The driver thanks him and heads back to the borrowed Toyota. He tells his sisters what the old man told him. What are the chances there is a 24 hour tire repair shop in this part of the island. He couldn’t think of one in Atlanta, for that matter, much less in St. Ann. But what choice did they have. There is no other option but to check it out. So they head off to Maumee Bay and soon run into the road construction. The road is all torn up and a choking and blinding white dust makes driving difficult. They don’t see the yellow building but notice a side road after they pass it. Turning around, they turn up the hill and onto the side street stopping to ask for the tire place. “Ya, Mon. It jus down de so. But yu have fe drive pon de likkle piece a road bank fe get dey,” was the reply.
In widening the road, the construction crew had dug away most of a narrow side road that runs about five feet above the main road creating a mini precipice. This is the only way to get to the tire shop. So the driver slowly and cautiously maneuvers the Toyota on this side road. After a few breathless moments they reach the tire shop. And it does say “24 Hour Tyre Repair” on the sign. Two men are sleeping in a tree. One stirs as the car approaches. He explains he has no tires but can fix flats and begins working on the rim of the wheel from the first flat tire, knocking at it with a hammer. When it appears that the rim is sufficiently round he applies a black paste to the portion of the tire that meets the wheel and inflates it—it does not hold the air. He tries again. Still no luck. The driver suggests he try the other wheel from the spare tire. The tire on this wheel is completely torn up and is discarded but the wheel is fixable and it maintains the air pressure. What a relief.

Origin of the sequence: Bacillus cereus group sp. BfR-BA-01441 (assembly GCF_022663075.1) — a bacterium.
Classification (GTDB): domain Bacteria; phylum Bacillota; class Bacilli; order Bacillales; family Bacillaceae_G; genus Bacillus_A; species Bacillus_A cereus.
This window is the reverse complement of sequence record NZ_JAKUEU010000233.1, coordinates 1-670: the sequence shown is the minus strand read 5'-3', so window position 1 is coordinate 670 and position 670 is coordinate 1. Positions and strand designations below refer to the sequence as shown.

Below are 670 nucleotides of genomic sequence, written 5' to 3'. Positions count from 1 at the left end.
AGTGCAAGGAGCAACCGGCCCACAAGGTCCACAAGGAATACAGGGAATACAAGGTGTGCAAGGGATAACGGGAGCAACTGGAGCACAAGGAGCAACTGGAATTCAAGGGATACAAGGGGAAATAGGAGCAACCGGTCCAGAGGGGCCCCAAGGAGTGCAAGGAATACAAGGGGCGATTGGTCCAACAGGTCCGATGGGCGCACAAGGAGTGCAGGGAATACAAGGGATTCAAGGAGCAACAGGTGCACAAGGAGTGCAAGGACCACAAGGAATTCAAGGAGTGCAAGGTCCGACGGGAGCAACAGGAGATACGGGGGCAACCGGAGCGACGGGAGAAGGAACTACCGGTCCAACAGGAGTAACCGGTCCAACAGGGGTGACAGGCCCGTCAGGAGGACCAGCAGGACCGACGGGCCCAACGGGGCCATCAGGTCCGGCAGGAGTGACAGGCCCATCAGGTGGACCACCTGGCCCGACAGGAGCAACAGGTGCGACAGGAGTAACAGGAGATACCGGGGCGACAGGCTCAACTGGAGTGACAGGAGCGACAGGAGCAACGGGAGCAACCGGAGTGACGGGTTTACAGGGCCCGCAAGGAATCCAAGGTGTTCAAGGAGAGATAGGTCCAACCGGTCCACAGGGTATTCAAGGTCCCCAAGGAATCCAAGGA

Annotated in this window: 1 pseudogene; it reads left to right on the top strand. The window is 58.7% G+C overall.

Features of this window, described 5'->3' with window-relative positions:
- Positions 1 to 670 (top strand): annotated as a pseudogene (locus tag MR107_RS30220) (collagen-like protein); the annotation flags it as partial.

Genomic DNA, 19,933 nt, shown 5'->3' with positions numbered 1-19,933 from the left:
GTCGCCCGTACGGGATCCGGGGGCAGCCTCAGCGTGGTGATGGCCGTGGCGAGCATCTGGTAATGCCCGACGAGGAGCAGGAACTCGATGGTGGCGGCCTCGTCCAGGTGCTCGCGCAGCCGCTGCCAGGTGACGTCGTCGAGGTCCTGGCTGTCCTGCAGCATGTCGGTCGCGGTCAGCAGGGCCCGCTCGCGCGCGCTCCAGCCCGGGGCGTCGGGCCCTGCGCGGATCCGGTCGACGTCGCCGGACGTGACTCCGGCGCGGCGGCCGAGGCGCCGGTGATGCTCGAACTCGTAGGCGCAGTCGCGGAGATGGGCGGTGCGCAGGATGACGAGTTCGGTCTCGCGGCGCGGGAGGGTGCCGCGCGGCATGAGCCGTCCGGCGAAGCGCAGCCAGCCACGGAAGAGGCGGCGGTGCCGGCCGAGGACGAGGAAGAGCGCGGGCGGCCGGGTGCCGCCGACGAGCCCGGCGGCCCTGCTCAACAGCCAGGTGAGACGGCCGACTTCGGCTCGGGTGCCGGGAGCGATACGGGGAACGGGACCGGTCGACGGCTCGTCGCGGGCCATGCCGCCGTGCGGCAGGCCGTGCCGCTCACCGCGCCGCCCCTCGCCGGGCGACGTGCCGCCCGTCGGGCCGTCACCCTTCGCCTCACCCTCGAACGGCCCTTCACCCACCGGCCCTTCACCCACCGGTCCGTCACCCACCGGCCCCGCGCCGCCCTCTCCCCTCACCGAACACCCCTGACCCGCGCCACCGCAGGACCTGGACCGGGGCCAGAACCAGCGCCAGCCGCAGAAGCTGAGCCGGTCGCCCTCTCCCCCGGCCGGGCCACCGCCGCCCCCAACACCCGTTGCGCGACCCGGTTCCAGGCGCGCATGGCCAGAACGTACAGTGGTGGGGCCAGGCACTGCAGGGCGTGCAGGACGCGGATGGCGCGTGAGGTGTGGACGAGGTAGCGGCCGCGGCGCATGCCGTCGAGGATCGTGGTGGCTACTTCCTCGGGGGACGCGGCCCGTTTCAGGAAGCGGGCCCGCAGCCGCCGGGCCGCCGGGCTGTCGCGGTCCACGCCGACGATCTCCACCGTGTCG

After paying for the repair, the Toyota makes its way back to the dusty main road and Ocho Rios. They stop again to get some food for Ian who is still waiting in the rented Atos. The Jerk Center is open and everyone is hungry anyway.
Once more they navigate the Fern Gully. This time of night the traffic is virtually non existent. The driver turns off the lights for a second to appreciate the density of the darkness beneath the canopy of the fern. They arrive at the turnoff where a tired and hungry Ian is waiting with the Hyundai Atos. He quickly devours some of the jerk chicken. Hurriedly they put on the tire. It works! Hallelujah!
After giving Ian a very big tip and thanking him profusely, the weary travelers are on their way to Claremont, driving carefully as they have no spare tire. They reach Grandma’s house way past midnight but thankful that the adventure is over.
Back in Atlanta, Georgia, the three siblings tell the amazing story of that night on the Fern Gully road and how Ian Collum became the hero of Fern Gully and confirmed that there are still angels in Jamaica.